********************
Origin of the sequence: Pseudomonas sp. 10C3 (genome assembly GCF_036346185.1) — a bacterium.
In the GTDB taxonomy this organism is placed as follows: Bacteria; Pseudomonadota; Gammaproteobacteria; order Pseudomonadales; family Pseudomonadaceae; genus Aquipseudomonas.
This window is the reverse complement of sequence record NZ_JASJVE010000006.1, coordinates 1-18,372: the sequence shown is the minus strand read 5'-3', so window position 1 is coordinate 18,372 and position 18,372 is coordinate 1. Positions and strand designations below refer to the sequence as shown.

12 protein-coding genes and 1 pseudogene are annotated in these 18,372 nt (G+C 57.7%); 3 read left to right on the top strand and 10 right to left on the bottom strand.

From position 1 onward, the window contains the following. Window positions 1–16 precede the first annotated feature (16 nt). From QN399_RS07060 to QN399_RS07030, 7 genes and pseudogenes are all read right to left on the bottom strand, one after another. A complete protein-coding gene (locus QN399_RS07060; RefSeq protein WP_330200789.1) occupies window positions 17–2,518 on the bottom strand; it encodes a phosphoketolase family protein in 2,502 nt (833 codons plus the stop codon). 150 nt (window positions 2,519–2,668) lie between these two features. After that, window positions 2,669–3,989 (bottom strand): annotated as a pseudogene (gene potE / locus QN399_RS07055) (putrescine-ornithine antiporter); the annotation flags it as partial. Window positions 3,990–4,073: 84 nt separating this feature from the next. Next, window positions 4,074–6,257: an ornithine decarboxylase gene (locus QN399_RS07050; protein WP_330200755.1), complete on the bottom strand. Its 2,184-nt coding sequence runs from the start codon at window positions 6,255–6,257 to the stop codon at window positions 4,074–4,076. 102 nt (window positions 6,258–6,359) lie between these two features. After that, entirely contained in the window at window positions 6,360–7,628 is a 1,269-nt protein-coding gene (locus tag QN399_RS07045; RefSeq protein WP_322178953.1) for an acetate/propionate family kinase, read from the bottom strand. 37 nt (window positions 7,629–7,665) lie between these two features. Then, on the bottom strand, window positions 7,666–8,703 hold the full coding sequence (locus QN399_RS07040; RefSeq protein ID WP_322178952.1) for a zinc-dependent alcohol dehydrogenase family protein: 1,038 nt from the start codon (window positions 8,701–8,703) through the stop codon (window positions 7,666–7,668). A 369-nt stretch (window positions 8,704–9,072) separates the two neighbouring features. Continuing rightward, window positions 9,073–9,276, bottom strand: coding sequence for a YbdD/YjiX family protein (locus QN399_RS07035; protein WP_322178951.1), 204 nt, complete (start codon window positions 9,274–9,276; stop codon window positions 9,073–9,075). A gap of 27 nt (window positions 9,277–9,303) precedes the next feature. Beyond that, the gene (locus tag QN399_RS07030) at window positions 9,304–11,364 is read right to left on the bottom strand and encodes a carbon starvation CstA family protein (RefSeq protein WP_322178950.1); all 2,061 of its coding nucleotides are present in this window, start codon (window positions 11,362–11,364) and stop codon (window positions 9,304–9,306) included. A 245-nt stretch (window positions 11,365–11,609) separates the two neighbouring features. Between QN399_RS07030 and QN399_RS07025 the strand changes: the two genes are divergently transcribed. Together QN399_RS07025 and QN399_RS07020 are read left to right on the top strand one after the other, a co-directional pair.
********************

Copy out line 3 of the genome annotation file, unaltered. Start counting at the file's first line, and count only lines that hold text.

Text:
This window is the reverse complement of sequence record NZ_JASJVE010000006.1, coordinates 1-18,372: the sequence shown is the minus strand read 5'-3', so window position 1 is coordinate 18,372 and position 18,372 is coordinate 1. Positions and strand designations below refer to the sequence as shown.